Itthen examines the find- naire.SISP problemswouldlikelybe moresevere. major. methodology.StrategicPlanning mayoccurinstudies thatconsidera specificplan.Therefore. reminders planning is more dependent on external con. Their study showed that in publiclyheld firms. differentoutputs of the plan had been affected. is currentlyan independentconsultantin the SISP As Table5 shows. the most severe problemis the area. Subjects rated each nizational and managerial factors potentially relatedto the problems. highlyexperienced professionalswith exposure In the second part.the "MinorProb- internationalpetroleum corporation. Results Methodology This section initiallydiscusses some characteris- The survey instrumentwas a currentlyresponsiblefor problemat all. andto the firmsinVacca's (1983) study. it focuses on a particulardi- fiedthe extent to whichthey had encounteredthe mensionof the problemsand considers the orga- aforementionedproblems.respondents identifiedthe ings aboutthe problemsof implementingan SISP methodologythatthey had used.52 on Wed.with 21 as extreme. The "Extremeor MajorProblem" SISP at a large regionalgrocery chain and was columninthe table shows the percentageof sub- previouslyone of the top plannersat a Fortune50 jects ratingthe problemas such. Two experienced strategic IS planners pilot.Inthe questionnaire.These were adapted from Mcleanand Soden (1977). an SISP study and thus provided usable data. (or32%)of these firmshad alreadyparticipatedin ies (McLeanand Soden.the subjects also answered to morethanone employerandthatthey currently scaled questions abouttheirsatisfactionwithvari.theirdemographicprofilesdiffered. workedfor mediumand large firms.103. problemsthat were incorporatedinto the ques- ninghorizon. Table5 shows a rankingof the problemsof adopt- ing an SISP methodology. tics of the respondents.149. shows that the respondents were. Thiswas a highrateconsideringthatthe question- The second partof the instrumentincludedques. Eighty Thisscale has been used insimilarpreviousstud.or not a years of ISexperience.minor. They appear in Table 3 without references. subjects had ratedthe problemslisted in Table 3 tested the questionnaire. planner. recommendations. Theyalso identi. naire was eight pages long and fairlycomplex.A totalof istics of publiclyand privatelyheld companies. 1977).Table4 strategicdirectionof the ISfunction. Inthe firstpart. tionsrelatedto the implementationof plans. where quentlyused methodologies. 251 organizations received the questionnaire. The pilottest broughtout three additional failureto secure topmanagementcommitmentfor 452 MISQuarterly/September1988 This content downloaded from 128.withnearly30 years of IS compares fre- problemon a scale of one to five.Table 4 also ous aspects of the SISP experienceand aboutthe shows thatBSP.The other lem"columndisplaysthe analogous percentage.Next.Finally. ThisfollowsKing's(1984) recommendationthata Althoughallof the 80 SISP participantshad either criterionfor evaluatinga planningsystem is the completedor were completingan ongoing SISP extent to whichthe finalplan actuallyguides the study. in general.Inthis The rate attests to the fact that the respondents section. respondentsindicatedthe extentto which foundthistopicto be important. SSP and IEaccountedfor50%of reasons for any deviation from the final SISP the methodologiesused by the participants. One planner. Three weeks after the first mailing. Organization Ownership The revised questionnaire was then mailed to McLean and Soden (1977) had expected but membersof the StrategicData PlanningInstitute failedto finda relationshipin the SISP character.insignificant. methodologies tionalcharacteristics. tionnaire. straints. 21 Aug 2013 11:49:41 AM All use subject to JSTOR Terms and Conditions . 1 = not a problem 2 = an insignificant problem 3 = a minor problem of therespondents Characteristics 4 = a major problem One hundredsixty-threefirmsreturnedthe com- 5 = an extreme problem pleted surveyfor a response rate of 65%. were sent to those who had notyet responded. The thirdpartof the surveycontaineda numberof Extentofproblemsof SISP questions related to respondent and organiza.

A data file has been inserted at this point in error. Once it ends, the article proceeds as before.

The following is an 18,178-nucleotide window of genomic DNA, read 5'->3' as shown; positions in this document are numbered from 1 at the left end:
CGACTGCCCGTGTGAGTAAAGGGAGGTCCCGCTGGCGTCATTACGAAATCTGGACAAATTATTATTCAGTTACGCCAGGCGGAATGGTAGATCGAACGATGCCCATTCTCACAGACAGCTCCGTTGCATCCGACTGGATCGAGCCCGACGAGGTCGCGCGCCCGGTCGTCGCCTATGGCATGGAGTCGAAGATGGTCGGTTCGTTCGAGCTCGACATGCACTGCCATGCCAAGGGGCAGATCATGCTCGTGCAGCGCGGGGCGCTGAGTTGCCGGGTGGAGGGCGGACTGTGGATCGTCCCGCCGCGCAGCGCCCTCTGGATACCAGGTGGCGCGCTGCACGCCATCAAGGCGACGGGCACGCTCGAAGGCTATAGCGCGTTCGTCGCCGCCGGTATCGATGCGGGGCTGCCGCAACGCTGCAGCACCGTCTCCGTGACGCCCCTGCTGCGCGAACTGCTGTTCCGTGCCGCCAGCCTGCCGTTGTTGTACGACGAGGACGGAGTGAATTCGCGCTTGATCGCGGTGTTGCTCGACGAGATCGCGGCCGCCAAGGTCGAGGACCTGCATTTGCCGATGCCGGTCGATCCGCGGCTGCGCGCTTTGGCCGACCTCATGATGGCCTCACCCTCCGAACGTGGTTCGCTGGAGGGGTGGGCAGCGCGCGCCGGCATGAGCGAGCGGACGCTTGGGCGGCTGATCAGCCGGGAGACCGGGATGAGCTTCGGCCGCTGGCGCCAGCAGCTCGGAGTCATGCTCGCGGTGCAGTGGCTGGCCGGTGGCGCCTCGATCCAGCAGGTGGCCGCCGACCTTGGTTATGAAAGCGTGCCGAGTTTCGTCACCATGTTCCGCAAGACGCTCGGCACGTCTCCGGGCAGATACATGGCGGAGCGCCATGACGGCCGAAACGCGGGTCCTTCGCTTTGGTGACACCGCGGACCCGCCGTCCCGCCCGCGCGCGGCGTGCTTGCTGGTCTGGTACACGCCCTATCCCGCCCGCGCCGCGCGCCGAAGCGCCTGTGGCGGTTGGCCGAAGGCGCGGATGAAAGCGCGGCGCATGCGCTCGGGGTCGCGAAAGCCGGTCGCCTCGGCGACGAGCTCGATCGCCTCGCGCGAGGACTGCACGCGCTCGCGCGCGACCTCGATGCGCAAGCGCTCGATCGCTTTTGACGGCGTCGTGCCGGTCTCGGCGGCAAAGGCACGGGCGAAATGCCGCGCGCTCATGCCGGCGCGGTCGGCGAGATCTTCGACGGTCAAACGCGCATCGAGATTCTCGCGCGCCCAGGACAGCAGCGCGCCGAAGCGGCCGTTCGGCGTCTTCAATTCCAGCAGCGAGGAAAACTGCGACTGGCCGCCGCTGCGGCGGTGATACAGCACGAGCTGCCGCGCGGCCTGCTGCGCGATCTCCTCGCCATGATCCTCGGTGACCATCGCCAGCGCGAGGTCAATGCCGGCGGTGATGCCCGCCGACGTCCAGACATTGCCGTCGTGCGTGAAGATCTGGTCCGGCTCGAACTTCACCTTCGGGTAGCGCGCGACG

andwiththe SISP resource Division FunctionalArea 10% requirementswas 3. in fact. Fewerthan 1.1 Morethan 500 9% Furtherevidence focusing on the problemof ef- Methodology Business Systems Planning 21% fectingthe plan arises froma comparisonof the StrategicSystems Planning 15% elapsed planninghorizonwiththe degree of com- InformationEngineering 14% pletion of SISP outputs.the lack Consultant 6% of resources appears to play a very significant Other 15% role. Characteristics of Respondents sufficientresources. IS Experienceof Respondents Less than 10 years 17% 10 to 20 years 63% Furtherevidenceof theresource Over20 years 20% problem Industriesof Respondents On a scale of zero to six (wherezero refersto ex- Manufacturing 26% Utilities 13% tremelydissatisfied and six refers to extremely Insurance 10% satisfied). Alterna- Manager 36% tively. 56% of the planning In-house 14% horizonshad elapsed.However. withthe EntireEnterprise 44% 40% SISP outputwas 3.52 on Wed. wherea neutralscore wouldhave been Other/NotAvailable 38% 3.There- fore.satisfactionwithcarryingoutfinalSISP Morethan 10.02.itmaybe thatthe methodologiesmakepoor Supervisor/GroupLeader 6% use of the resources allocatedto the study. Itmightalso possiblybe rea- soned that the requirementfor furtheranalysis Job Titlesof Respondents President 6% (rankedsecond) is a problemsimplybecause in- Vice President 8% sufficientresources are allottedto complete an Director 14% appropriatelycomprehensive study. universityprofessornotedthatif his argued that the difficultyof securing top man.103. Furthermore.Satis- Scope of Studies factionwiththe SISP process was 3. study.000 42% However. the respondents' average ratingfor Government 8% overall satisfaction withthe SISP methodology Retail 5% was 3.itappearsthatfirmsmayhave been failingto initiateprojectsas rapidlyas necessary inorderto carrying out the final plan.73 years.4 projects recommended in the SISP NotAvailable 5% studies.000 32% planswas muchlower(2. However.68. The second most completethemduringthe planninghorizon. 21 Aug 2013 11:49:41 AM All use subject to JSTOR Terms and Conditions . StrategicPlanning Table 4. Giventhe evidence inthe NotAvailable 6% is interesting Theauthorsoffernoassertionsabouttheabsoluteval- to note that six of the eight remaining top ten ues ofthesatisfactionratings.000 to 10.1 years had passed since the NolanNorton 3% studies' completion. Table 6 summarizes the respon- Fewerthan 100 36% dents' satisfaction with these aspects of the 100 to 500 55% SISP. Satisfactionscores for the differentdimen- sions of SISP were also slightlyfavorable. The average planning Method/1 9% horizonof the SISP studies was 3.000 23% 1.despite the fact that those two problemsare output-related.Italso severe problemis the requirementforsubstantial furtheranalysis afterthe completionof the SISP appears that there may have been insufficient projectstart-upsin orderto realizethe plan. firedforincompetentteaching! MIS Quarterly/September 1988 453 This content downloaded from is notsurprisingthatsatis- faction withthe SISP resource requirementsis Numberof Employees less thansatisfactionwiththe process andoutput.7 (24%)had been initiated.149.out of an aver- Others 16% age of 23.38. it mightbe ingthem. Re- Analyst/DataAdministrator 9% gardless.Thus.53).55.thus. in the view of the respondents.afterexamin- problemsare resource-related. while CriticalSuccess Factors 4% an average of 2. only32%of Notavailable 3% the respondents were satisfied while 53% were Numberof IS Employees dissatisfied.he wouldeventuallybe (rankedfirst)is associated withthe approvalof in. students'ratingsofhisclassroominstruction remained agement commitment to carry out the plan consistentlyat these levels.